On an intellectual level I hear what your saying MJ. It’s a controversial issue with many varying opinions. I believe it is important though for us as a people to put the issue in proper perspective. It is vital for our spiritual and mental health. Words initiate life and death. The Bible states that the power of life and death is in the tongue (Prov 18:21). There is also a saying among our people: “Those who name it, own it.”

    That is why I am so anxious to read this book… to get another perspective… to try to understand, albeit on more of an intellectual level, the various dimensions of this word. From the “Introduction” I read, and the chapters I see from the “Contents” section, I don’t think the author will be discussing anything I haven’t heard or thought about before. But I am obviously interested and open to what he has to say on the issue. I want to be healthy. I want my words to project life not death. I want to own it.

    I will let you know my feelings on the word “nigger” after I read the book. It may change, who knows. I will most likely do a post.


  4. Asa, I read that book and found it very interesting. Need to read it again.

    (One aside, the author is from Wash. DC and growing up, he and his older were excellent tennis players. I’d see them around and we competed in the same tournaments.)

    Words have different meanings and feelings and the context of their usage mean everything – to me. I’ve seen many Dave Chapelle Show episodes and find his use of it quite educational and hilarious. Lesser comedians and most corporate rappers sound ridiculous and derivative.

    I was listening to a speech by Fred Hampton last night and he used the word in the midst of one of his amazing oratorical flights and it was a seamless fit; the message was powerfully liberatory.

    Maybe for me, ‘nigger’ is a word that an advanced musician/technician/rhetorician can use effectively. Its like Miles using a Harmon mute; other trupeters can use it; but Miles’ imprint on it is most powerfully articulate and meaningful.

    I don’t know. I’m still mulling this one, waiting for a definitive argument one way or the other.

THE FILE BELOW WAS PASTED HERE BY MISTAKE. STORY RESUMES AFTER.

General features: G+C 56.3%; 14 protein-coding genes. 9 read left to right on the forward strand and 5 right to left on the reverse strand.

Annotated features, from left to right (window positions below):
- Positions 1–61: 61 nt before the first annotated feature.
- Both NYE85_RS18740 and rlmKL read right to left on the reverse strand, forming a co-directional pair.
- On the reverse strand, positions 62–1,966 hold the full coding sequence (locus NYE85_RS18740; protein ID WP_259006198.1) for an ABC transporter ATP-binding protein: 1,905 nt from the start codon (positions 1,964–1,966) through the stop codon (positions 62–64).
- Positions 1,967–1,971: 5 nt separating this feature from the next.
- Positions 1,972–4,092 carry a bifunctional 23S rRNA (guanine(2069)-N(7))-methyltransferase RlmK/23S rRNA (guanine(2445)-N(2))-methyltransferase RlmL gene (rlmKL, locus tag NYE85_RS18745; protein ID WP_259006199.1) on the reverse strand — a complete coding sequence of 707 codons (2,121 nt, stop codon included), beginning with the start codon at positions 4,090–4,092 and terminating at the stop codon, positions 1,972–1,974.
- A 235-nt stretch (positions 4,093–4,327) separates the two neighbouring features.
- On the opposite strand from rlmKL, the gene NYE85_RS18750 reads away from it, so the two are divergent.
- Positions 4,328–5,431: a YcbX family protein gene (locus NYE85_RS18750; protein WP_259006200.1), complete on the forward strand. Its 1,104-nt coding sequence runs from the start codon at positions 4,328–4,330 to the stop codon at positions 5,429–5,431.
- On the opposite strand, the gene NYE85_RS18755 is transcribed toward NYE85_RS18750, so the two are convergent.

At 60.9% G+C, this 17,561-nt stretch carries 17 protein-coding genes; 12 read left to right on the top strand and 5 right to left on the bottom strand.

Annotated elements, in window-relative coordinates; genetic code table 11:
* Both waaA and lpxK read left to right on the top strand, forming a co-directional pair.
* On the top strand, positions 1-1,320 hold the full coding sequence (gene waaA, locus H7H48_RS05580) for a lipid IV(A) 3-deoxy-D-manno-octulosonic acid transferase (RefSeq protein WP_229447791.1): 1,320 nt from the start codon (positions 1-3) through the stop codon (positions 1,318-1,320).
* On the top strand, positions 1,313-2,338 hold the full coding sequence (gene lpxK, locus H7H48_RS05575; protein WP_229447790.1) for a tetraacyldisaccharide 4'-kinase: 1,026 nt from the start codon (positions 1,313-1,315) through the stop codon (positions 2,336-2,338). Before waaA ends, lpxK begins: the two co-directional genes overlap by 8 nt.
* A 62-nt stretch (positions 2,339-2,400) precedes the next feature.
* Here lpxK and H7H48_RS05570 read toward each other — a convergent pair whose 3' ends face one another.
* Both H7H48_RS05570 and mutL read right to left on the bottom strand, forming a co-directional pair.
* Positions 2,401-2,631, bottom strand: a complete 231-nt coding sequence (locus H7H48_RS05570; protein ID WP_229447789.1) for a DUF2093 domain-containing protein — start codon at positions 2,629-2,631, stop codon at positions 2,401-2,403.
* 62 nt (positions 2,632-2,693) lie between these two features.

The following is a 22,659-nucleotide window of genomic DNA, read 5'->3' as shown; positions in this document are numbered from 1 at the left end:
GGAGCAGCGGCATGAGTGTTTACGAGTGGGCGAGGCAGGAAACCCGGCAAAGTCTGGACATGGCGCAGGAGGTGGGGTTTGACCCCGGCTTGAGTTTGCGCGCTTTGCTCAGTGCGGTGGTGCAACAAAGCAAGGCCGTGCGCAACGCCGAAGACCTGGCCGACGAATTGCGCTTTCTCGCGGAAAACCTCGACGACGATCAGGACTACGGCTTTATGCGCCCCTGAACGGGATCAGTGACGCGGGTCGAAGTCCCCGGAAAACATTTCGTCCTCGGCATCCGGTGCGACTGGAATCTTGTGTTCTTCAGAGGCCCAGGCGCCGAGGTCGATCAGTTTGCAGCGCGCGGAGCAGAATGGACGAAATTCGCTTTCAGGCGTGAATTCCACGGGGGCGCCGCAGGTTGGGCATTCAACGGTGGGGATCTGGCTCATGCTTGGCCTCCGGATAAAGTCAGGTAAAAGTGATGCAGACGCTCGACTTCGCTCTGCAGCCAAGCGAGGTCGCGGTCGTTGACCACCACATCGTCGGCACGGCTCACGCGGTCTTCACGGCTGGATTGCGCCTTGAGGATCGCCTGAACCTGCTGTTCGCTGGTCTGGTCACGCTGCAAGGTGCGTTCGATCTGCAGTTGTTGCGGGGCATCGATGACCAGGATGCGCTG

5. I never use the word. Of course, I am white. The connotations of a white person using the N word (see, I can’t even write it) are too many, too strong, too recent, too right-now, for me to ever consider using the word in any context.

    I am not offended by the word, however, when black folks use it with and amongst each other. In a way, I feel as though this context takes the power out of it, the sting. Like, “you can’t hurt me with that word anymore, look, I’ll even use it myself!” However, I think we all know here that it still does hurt when it’s used in a cruel context. And, I can also see the point some people make, who say that by using it amongst yourselves, it shows white folks that 1. you “know your place” and 2. that it’s ok to use the word – and then it gets misused. So, I guess all in all, I come down on the side of not using the word – and any words that are hurtful, especially when they have not just history, but a current system of oppression, behind them. (Hell, I don’t even say “poor” most of the time!)

    I tend to think of the N word as I think of the C word, to get the context in my own frame of reference. I hate the C word. It hurts me when it is bandied about like nothing. It humiliates and embarrasses me, because it refers to me – as a member of my social group – as nothing more than ONE physical part. I am more than that. I will not be reduced to my vagina. I will not be made to feel ashamed to be embodied just as I am. When someone says the C word in my presence, I feel about 3 apples tall – even when it is another woman saying it. I feel voiceless, powerless. It takes everything I have in me to speak out against the C word while it still lingers in the air, raw and spinning, coating me in its hate. AS much as I would like to say, “it’s jsut a word, and it has as much power as I let it have,” that just isn’t true.